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Immersive Science, Deeper Learning

Building a science curriculum for the 21st century — and building skills students can use across subjects and sectors
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In today’s job market (and tomorrow’s), employers increasingly look for collaborators, critical thinkers, and creative problem-solvers, all key skills for addressing the complex challenges of the 21st century. EcoLearn, a research group at the Harvard Graduate School of Education, is explicitly trying to cultivate these skills within the context of rich STEM learning. The group creates immersive technologies and inquiry-based curricula to teach ecosystem science, while seeding the ground with the kind of deeper-learning strategies that the National Research Council (NRC) endorsed in its 2012 report, Education for Life and Work in the 21st Century. [Read a brief summary here.] 

A recent paper [PDF] describes one of the newest EcoLearn projects: EcoXPT, a virtual reality program that gives young people the opportunity to delve into science the way professionals do — by observing and analyzing, conducting experiments, and constructing solutions based on evidence — all while developing skills that are becoming essential across sectors. The paper, by researchers Christopher Dede, Tina Grotzer, Amy Kamarainen, and Shari Metcalf, describes the ways in which EcoXPT can support classroom practices that the NRC connects with deeper learning: case-based approaches; self-directed, open-ended, and collaborative inquiry; apprenticed learning; interdisciplinary learning; and learning that’s embedded with diagnostic assessments based on many sources.

EcoXPT is a rich immersive technology and inquiry-based curriculum that teaches ecosystem science while seeding the ground with the kind of deeper-learning strategies seen as critical to a 21st-century education.

The EcoXPT Experience

With EcoXPT — now being tested in classrooms (see a video from a pilot site below), and available to educators perhaps as early as the fall of 2018 — middle school students use a virtual reality program to investigate why all the large fish in a virtual pond have died. It’s a similar premise to EcoMUVE, EcoLearn’s first-generation program, but now students can go beyond making observations to actually conducting simulated experiments, and they have a much larger, more varied ecosystem to analyze.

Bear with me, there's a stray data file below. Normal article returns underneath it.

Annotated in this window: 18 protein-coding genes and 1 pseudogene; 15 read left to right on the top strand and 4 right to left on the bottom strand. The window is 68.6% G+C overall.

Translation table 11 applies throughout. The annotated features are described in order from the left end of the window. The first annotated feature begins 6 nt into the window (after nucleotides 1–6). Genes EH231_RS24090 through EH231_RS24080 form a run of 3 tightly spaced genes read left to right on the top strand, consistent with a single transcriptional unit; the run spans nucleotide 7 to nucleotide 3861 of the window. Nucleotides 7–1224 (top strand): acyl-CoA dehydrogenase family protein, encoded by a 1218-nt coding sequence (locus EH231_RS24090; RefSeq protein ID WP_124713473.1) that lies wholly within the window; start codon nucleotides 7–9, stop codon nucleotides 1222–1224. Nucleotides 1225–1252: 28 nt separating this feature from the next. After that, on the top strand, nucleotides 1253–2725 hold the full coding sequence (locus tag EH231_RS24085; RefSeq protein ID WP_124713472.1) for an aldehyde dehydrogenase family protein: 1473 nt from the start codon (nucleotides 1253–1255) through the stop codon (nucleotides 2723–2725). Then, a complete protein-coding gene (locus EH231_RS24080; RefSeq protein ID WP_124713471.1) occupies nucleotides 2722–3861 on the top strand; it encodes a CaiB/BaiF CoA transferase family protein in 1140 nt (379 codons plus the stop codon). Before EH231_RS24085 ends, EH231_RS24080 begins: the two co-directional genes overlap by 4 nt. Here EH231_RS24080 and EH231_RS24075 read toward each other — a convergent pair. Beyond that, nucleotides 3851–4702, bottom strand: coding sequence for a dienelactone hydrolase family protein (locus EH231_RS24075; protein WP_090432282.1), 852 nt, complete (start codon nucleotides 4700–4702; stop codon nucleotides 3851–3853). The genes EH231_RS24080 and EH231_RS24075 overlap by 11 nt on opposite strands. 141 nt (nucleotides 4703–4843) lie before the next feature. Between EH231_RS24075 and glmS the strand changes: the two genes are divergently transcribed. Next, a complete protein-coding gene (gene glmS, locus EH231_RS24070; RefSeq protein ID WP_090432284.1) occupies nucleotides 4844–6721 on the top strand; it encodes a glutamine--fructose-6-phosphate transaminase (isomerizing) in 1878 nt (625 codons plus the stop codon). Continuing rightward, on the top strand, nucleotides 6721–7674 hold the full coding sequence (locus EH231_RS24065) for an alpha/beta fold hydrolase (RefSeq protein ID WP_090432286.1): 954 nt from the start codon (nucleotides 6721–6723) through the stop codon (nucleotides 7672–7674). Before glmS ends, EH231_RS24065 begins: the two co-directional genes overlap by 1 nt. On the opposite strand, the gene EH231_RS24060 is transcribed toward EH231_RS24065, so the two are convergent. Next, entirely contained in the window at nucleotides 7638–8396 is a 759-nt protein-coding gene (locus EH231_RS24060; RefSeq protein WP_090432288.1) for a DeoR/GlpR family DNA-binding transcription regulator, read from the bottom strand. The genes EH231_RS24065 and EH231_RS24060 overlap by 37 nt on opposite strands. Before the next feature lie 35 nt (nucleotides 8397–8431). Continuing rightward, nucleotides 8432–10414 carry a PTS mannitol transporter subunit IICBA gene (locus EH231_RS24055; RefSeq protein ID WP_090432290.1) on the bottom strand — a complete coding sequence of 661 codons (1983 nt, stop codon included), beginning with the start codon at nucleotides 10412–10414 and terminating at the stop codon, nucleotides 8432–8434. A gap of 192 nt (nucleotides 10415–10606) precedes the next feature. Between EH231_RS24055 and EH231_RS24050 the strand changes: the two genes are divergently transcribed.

Using virtual experimental tools, students can examine weather patterns and manipulate weather models to help them to understand how they affect variables at the pond. They can track the movement of chemicals and other matter in the watershed, measure algae populations, and compare how different species of fish react to substances in the environment.

Practicing Real Science

For educators seeking materials that support 21st-century learning goals, experiential curricula like EcoXPT may forecast the future of STEM. Historically, middle and high school students have learned science through lectures, textbooks, controlled classroom experiments, or perhaps field trips — but these methods don’t necessarily prepare students to thrive in the field. With EcoXPT, students can use the skills that scientists use. They can craft their own hypotheses about what’s happening at the pond based on their observations. They then choose which tools to use, measurements to make, and experiments to run. They keep track of their work in virtual notebooks, and construct conclusions based on the evidence they’ve collected.

Learning for Transfer

Immersive, case-based learning can also give students skills they’ll use across academic subjects and, eventually, job sectors. As automation takes over single-task jobs, the job market is increasingly valuing workers who are flexible and critical and who take initiative. With EcoXPT, students aren’t just receiving information; they’re in charge of their own learning.

Through investigating a complex ecosystem, students are building inquiry skills. In developing and running their own experiments, they’re building critical thinking. When they’re asked to defend their conclusions based on evidence, students work on metacognition. Throughout this process, students are working in teams of two as well, developing critical collaboration skills. These abilities are fundamental to success not only in STEM fields but also, increasingly, throughout the rest of their school and work lives.

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